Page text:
Monday, June 25, 2007

alli? more like foe

Thanks to my dear friend Lorri for sending me to where I proceded to laugh my ass off at his discussion of the "treatment effects" of the new diet pill, alli. Apparently, and I kid you not, alli helps you lose weight by negative reinforcement; ie, if you eat fatty foods, you fart oil or, if you're really lucky, completely crap your pants. Yep, that's some "treatment effect."

Monday, June 18, 2007

Boot Camp for God

On the last leg of our drive home from the Midwest, we rolled the windows down. The soft breeze lifted the evening heat, filling the car with the sense of summer and the soft sounds of traffic and birdsong. I lazily laid my head on the window frame, staring out at our town. M. broke my reverie and pointed to a huge banner framing the entry to a local church: "Army Adventure Camp! It's fun to be in the army of the Son!"

Welcome home, y'all.

My mind immediately flew to the idea of Jesus Camp (which, if you haven't seen, is well worth viewing simply for the shock value of seeing kids in camo waving flags for Jesus, as well as the priceless shots of Ted Haggard before his meth and homosexuality scandal broke and he fell from grace). Still, most publishers have website teasers for their VBS curriculum, so I thought I'd investigate this Army of God propaganda, er, theme.

Apparently this theme goes under several titles, from "Army of God" (hopefully not to be mistaken with the ultra right wing terrorist group, Army of God) to "Army Adventure Camp," and, as near as I can tell, is published by Walk by Faith Press ( which try as I might, would not load. Awww. I had to read examples on another site, which sums up the program thus: "Army Adventure Camp will train, prepare, and equip your soldiers to stand firm in their faith and fight the good fight in the battle against sin."

Gee, it's good to know that the innocents of our community are being brainwashed in some kind of pseudo boot camp of religious dogma.

Friday, June 08, 2007

The Dream of Losing Teeth: on your wrist

Okay, ya'll... just wanted to put in a plug for a very dear friend who makes amazing jewelry. The stuff is all handmade, with meticulous care in each piece (as well as a hefty dose of wit).

Check out the lovelies here: nonferrous.

Tuesday, June 05, 2007

If bad things happen, you deserve it?

Over morning coffee this morning, I read this in the opinion page:

"When I battled breast cancer, I was frequently told that God would not take a person as good and loving as I. It might be a nice thing to believe: I was a churchgoer. I'd worked in a soup kitchen, collected for Toys for Tots. I was not Mother Teresa, but then virtue doesn't make one immortal; Mother Teresa died, just like everyone else."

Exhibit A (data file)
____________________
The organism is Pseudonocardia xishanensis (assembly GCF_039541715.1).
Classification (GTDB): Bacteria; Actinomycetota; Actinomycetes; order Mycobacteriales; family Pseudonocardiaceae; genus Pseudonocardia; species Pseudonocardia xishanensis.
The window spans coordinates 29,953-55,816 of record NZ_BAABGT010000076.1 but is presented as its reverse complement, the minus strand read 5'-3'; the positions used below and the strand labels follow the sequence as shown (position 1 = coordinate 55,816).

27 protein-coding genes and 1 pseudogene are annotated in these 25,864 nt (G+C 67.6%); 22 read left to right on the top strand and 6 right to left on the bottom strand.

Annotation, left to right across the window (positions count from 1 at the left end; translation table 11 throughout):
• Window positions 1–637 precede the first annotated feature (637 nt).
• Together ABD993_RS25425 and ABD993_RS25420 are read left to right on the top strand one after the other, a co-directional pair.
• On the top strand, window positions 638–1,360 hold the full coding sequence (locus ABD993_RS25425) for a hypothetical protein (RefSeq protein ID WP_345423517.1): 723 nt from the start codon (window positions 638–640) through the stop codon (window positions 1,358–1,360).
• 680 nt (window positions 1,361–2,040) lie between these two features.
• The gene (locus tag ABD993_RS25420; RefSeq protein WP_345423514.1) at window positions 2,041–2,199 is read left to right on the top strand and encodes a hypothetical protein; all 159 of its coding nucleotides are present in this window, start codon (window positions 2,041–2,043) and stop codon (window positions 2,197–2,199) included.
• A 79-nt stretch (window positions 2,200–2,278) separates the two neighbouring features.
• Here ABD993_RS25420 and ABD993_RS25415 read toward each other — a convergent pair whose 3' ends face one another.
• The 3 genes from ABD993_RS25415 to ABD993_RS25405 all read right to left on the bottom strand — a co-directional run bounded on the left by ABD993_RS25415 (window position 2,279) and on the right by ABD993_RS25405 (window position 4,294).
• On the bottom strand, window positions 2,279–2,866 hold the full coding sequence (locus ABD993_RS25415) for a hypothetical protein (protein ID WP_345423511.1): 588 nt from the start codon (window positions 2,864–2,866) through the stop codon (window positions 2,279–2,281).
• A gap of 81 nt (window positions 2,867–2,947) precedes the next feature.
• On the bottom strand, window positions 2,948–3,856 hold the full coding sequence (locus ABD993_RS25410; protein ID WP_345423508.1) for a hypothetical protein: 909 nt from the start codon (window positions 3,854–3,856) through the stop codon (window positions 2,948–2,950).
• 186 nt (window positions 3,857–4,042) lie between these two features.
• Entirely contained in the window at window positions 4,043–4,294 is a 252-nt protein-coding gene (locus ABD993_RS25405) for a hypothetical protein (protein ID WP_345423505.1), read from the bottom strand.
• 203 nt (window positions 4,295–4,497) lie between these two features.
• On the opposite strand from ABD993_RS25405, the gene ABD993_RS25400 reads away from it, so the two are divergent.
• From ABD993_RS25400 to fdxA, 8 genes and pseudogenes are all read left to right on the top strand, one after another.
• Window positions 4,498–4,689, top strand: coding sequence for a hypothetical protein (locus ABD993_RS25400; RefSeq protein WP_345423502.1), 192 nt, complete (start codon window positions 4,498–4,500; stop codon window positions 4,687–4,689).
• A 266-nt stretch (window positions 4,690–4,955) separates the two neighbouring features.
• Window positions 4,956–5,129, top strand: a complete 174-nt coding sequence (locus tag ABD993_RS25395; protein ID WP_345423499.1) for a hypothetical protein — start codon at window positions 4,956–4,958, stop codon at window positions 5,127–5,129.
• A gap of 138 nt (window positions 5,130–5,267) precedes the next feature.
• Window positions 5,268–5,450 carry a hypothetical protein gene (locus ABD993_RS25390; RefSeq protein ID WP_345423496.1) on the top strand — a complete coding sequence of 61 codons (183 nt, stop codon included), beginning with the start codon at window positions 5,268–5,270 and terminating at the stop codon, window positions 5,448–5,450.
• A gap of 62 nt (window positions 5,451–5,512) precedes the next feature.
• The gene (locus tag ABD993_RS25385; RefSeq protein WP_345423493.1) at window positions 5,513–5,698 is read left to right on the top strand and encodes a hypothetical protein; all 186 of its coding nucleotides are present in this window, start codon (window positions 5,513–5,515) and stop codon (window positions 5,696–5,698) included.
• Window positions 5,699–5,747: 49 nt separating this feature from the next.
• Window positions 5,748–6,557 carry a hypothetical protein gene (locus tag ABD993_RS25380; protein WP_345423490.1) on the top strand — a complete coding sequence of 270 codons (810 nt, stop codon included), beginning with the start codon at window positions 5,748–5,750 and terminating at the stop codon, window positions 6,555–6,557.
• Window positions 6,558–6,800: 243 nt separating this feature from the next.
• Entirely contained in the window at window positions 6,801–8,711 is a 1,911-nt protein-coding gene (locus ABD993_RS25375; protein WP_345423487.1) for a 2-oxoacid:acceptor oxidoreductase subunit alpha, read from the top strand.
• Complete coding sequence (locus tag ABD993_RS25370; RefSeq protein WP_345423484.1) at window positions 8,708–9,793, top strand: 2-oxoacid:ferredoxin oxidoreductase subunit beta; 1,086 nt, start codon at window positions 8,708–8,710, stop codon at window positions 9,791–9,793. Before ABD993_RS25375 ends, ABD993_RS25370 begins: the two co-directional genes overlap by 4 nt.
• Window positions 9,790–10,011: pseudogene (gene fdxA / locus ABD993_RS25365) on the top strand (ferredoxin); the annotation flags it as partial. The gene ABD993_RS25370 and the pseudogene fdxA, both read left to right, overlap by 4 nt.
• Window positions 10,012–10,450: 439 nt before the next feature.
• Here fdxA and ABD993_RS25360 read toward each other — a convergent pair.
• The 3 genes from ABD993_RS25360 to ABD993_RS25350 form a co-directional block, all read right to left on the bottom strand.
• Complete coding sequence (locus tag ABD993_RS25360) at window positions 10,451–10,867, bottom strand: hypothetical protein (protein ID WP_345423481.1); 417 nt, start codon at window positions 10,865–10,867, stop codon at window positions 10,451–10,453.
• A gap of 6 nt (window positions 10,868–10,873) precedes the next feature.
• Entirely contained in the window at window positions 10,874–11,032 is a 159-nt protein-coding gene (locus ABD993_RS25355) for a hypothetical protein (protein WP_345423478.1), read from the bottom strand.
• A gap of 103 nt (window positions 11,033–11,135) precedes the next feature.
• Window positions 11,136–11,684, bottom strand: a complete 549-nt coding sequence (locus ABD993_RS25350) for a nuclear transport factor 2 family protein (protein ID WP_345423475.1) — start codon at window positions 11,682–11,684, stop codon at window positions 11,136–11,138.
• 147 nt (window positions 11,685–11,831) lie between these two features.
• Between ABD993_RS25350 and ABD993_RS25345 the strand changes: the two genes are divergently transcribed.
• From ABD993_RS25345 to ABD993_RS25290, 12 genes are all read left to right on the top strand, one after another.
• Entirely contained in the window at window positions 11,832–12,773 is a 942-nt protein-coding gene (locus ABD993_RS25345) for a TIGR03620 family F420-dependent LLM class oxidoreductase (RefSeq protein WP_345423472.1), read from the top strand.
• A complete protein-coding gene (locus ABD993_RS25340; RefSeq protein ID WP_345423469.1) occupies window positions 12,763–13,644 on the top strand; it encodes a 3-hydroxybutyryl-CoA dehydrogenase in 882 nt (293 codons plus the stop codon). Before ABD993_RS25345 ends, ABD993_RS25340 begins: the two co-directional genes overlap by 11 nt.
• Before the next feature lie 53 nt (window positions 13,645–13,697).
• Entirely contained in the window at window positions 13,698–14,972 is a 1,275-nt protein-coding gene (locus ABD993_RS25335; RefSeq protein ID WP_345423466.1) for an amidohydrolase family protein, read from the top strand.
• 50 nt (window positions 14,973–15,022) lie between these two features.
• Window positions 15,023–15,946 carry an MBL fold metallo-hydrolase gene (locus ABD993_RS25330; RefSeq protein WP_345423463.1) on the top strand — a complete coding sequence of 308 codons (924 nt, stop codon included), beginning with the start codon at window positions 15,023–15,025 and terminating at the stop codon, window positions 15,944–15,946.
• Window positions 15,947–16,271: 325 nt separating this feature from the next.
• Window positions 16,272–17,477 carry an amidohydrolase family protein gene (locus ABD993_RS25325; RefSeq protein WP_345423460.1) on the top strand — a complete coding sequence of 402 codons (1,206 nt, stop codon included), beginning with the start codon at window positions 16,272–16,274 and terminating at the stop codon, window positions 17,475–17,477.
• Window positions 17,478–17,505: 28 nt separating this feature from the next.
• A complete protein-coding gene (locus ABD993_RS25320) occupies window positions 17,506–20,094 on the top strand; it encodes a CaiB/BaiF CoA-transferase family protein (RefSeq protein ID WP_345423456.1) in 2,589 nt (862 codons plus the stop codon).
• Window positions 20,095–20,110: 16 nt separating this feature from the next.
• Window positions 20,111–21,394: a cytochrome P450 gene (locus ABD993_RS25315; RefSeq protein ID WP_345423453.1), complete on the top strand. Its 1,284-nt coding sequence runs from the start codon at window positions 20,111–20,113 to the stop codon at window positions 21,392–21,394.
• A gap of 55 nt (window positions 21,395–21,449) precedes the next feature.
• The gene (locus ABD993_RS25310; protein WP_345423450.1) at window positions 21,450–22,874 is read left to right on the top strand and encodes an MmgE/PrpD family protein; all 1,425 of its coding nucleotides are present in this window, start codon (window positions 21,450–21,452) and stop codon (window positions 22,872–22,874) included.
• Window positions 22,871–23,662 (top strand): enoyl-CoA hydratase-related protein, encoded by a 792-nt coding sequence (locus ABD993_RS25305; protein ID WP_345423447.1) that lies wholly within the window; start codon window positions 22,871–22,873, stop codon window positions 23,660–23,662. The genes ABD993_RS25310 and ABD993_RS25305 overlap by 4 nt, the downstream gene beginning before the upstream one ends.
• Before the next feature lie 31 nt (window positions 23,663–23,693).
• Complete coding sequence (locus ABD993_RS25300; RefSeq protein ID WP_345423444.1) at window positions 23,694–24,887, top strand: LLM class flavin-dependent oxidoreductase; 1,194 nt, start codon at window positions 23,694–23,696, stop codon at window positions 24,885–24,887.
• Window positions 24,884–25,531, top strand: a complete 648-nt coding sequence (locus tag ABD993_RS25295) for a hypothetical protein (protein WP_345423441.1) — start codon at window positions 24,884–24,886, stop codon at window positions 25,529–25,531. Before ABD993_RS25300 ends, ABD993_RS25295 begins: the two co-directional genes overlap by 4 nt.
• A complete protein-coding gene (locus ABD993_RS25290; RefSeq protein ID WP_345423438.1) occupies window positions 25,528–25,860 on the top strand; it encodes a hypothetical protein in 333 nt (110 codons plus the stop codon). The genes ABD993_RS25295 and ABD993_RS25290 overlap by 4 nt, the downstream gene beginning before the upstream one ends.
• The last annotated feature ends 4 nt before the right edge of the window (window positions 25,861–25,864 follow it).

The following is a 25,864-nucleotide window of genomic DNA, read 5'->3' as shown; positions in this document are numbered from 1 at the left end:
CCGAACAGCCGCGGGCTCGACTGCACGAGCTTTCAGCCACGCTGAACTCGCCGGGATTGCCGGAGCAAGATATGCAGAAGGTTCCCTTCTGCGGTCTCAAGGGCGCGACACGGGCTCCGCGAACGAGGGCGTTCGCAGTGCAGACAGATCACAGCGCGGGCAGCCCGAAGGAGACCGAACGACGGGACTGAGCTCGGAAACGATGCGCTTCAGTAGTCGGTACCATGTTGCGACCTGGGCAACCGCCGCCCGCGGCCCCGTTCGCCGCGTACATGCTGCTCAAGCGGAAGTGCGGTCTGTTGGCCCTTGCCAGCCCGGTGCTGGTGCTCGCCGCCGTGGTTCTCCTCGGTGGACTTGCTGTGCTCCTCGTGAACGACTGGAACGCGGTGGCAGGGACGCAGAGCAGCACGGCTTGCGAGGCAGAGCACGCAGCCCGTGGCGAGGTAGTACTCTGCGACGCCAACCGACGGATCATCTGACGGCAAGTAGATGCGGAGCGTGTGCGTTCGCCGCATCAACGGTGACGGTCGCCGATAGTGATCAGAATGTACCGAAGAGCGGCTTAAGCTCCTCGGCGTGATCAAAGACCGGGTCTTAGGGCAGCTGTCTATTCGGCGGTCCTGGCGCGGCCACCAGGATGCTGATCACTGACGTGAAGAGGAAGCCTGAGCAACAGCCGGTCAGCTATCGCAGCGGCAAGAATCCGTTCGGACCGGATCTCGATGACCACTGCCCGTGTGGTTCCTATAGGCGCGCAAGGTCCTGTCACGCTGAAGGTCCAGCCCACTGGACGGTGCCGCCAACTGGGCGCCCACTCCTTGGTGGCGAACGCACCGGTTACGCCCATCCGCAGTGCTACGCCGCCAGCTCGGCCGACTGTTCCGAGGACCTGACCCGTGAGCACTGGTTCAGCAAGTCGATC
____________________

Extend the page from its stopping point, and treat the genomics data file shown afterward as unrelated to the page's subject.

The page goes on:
Washington Post

Shaddox's column reiterates and retaliates against a popular thought process that is truly one of my pet peeves. Essentially, the thought process goes like this: if you think positive/write it down/visualize it/confess it/pray for it/believe it, it WILL happen! This pervasive belief is perpetuated by fundamentalists and new agers alike, and by many a well meaning person who doesn't seem to see the elements of hocus pocus within their philosophy.

One person told me that, "It's not like God is a candy machine, but if you ask him for specific things and pray vigilantly, he will answer your prayer. It says so in the Bible!" This particular person was praying for shoes for her daughter. I guess I just don't understand prayer in that way. To me, prayer is not about receiving material goods. The inverse of this "good things happen to good people" is that if you are poor,sick, or struggling, it is your own fault for not being a good enough Christian.

When my mom was dying of cancer, several people implied that she must have internalized pain or unresolved stress and brought it on herself. One person gave her a book on how she could heal herself, if she just tried hard enough (the implication being that it's your own damn fault if you die). I guess these callous jerks were trying to compartmentalize her pain into a cause and effect situation so that they could fool themselves into believing that somehow they themselves would never be in her place. If cancer is preventable by diet, meditation, regular checkups, etc, then somehow we feel like the great question mark is lifted--we have ensured our safety, our longevity. No one wants to admit that no amount of broccoli or positive thinking can keep you from cancer. We don't always know why people get incurable diseases. We can't wrap ourselves in a protective bubble and eliminate risk from our lives.

I'm not discrediting the power of positive thinking. It is essential to try to view our lives with a measure of possibility and hope. I'm certainly not advocating that we not try to envision success or happiness in our lives, but I think that when we forget that our attitude is that: an attitude, and not a magic bullet for all that ails our lives, we lose sight of the complexity of the human experience. Often, bad things are not avoidable or punishment for our lack of some prescribed behavior. They are simply bad things.